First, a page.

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To immigration judges, the difference between perception and reality doesn’t matter all that much. Whether fair to immigrants or not, their courts have long been criticized as suffering from an inherent conflict. The judges’ boss, and the boss of the Immigration and Naturalization Service prosecutors that come before them, is the same person — the attorney general of the United States. The National Association of Immigration Judges now wants to change that. While maintaining that immigrants are given fair hearings, the union nevertheless revived an old proposal and is asking that immigration courts be removed from the Department of Justice. “We believe it’s a structural problem best solved by putting us outside the Justice Department,” said Dana Marks Keener, president of the NAIJ, which represents the country’s 221 immigration judges. But the union faces a fight with their current employers at Main Justice and some members of Congress who feel the judges, if anything, need to be brought to heel. “There has been concern from some members of Congress that some of the immigration judges are not following the laws,” said Jeff Lungren, a spokesman for the House Judiciary Committee. In 1997, a bipartisan committee appointed by Congress recommended an independent immigration court. In calling for that to become reality, Keener said the union wants to avoid the perception that “the fox is guarding the hen house.” She also does not want the move to be seen as a slight against Attorney General John Ashcroft, who has implemented several new court policies since Sept. 11 and vowed to reorganize the immigration courts. He recently announced a proposal to slash the number of Board of Immigration Appeals judges. Putting its money where its mouth is, the union hired Bill McCollum, a former Republican congressman from Florida, to lobby for it on Capitol Hill. “He has been a friend of the immigration courts for years,” Keener said. “We knew that he had respect for us and understood the issues.” Keener, who sits in San Francisco, said she hopes to incorporate the idea into any of a number of proposed immigration reform bills floating around Washington, D.C. However, it appears McCollum, a one-time advocate for tough immigration reform who has since softened his stance, has his work cut out for him. An ideal fit — and a possibility identified by Keener herself — seems to be the House of Representatives’ Immigration Reform and Accountability Act. Co-sponsored by Congressmen F. James Sensenbrenner Jr., R-Wis., and George Gekas, R-Pa., the bill would split the Immigration and Naturalization Service into two and realign resources within the DOJ. As head of the House Judiciary Committee, Sensenbrenner is potentially a key ally. But he won’t be rolling out the welcome mat for the union’s proposal any time soon. “Basically, it goes in the exact opposite direction [of the bill],” committee spokesman Lungren said. With independence, Lungren added, “you lose a lot of the accountability standards.” Lungren said McCollum, who could not be reached for comment, has not contacted the committee. FROM SANCTIONS TO PARKING SPACES To the NAIJ however, the threat of making judges accountable for their decisions is at the root of the problem. The union’s report, for example, relays the rumor of a judge who lost a parking space years ago after ruling against the INS. Critics of the current system cite instances where Justice Department decisions arguably have crossed the line and affected judges’ decision-making, and instances where the INS appeared to influence the Executive Office for Immigration Review, which oversees the BIA and immigration courts. “The taint of inherent conflict of interest caused by housing the Immigration Court within the DOJ is insidious and pervasive,” the union’s report reads. Examples offered by the report and immigration lawyers are numerous: � Although congressionally mandated, immigration judges don’t have contempt power. The union points to reports that DOJ brass decided not to implement it after objections from INS lawyers. � EOIR Director Kevin Rooney served for several months last year as interim INS director, suggesting to some that the DOJ sees the offices as interchangeable. � At one point, the chief immigration judge ordered his judges to stop granting asylum because he suspected — but wasn’t sure — that an immigration cap had been reached. That order led to last year’s Barahona-Gomez v. INS, 236 F.3d 115, a 9th U.S. Circuit Court of Appeals case allowing federal judges to review administrative decisions of the EOIR. � In the aftermath of Sept. 11, the chief immigration judge ordered his judges to hold secret hearings for those suspected of knowing something about the attacks. His memo was leaked to the press. � Finally, the attorney general can simply void BIA decisions. Immigration lawyers say that power, once rarely used, is being exercised more frequently. ‘A LONG TIME COMING’ Lawyers for immigrants couldn’t be happier that the judges have gone out on a limb. “I do think that this is a profoundly important statement because the immigration judges themselves, who represent a very broad cross-section of political views … have identified a serious problem and have called for a very reasonable and practical first step toward addressing that issue,” said Lucas Guttentag, director of the American Civil Liberties Union’s Immigrants Rights Project. “I think it’s a long time coming and totally appropriate,” said San Francisco immigration lawyer Marc Van Der Hout of Van Der Hout & Brigagliano, who successfully argued the Barahona-Gomez case. “They’re basically calling the whole system on the carpet,” Van Der Hout said. Few question the fairness of the bench itself, which by all accounts draws its ranks from a cross-section of the immigration law community. But Van Der Hout said the system is a problem. INS prosecutors, for example, set bail for immigrants — not judges. “It’s all geared to deny due process to immigrants,” Van Der Hout said. Guttentag said independence is especially necessary to ensure fairness because in recent years, INS lawyers have been unyielding in their advocacy. “INS lawyers do not exercise the kind of judgment that we expect prosecutors to exercise,” Guttentag said. The agency “takes a hard line and appeals every adverse decision.” The NAIJ wants to see immigration judges remain a part of the executive branch. The courts and the BIA would still be stocked with administrative judges, overseen by a presidentially appointed director. But so far, the DOJ is not willing to let them go. “The immigration courts and the Board of Immigration Appeals exercise the authority of the attorney general to enforce the immigration laws of the United States,” said DOJ spokesman Dan Nelson, characterizing it as similar to other proposals that have fallen by the wayside over the past 20 years.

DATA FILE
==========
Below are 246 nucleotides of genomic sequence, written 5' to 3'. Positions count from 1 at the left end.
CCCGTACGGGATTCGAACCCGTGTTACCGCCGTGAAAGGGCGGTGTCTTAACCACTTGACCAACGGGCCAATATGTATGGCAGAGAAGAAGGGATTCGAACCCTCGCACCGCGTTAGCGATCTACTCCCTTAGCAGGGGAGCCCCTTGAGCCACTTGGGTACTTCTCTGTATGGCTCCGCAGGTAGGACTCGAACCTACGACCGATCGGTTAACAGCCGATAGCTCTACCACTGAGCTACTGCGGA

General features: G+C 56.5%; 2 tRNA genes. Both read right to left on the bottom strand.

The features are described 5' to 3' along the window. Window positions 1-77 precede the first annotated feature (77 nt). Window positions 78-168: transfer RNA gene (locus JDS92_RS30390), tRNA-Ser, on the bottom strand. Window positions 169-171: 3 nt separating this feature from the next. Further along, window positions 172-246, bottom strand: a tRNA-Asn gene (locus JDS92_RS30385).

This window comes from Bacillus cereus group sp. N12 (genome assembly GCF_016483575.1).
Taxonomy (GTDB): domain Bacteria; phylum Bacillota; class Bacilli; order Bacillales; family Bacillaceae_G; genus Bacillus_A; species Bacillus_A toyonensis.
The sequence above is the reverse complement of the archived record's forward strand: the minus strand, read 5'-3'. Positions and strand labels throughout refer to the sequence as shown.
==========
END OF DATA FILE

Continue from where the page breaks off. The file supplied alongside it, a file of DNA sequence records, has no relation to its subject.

Immigration Implications of September 11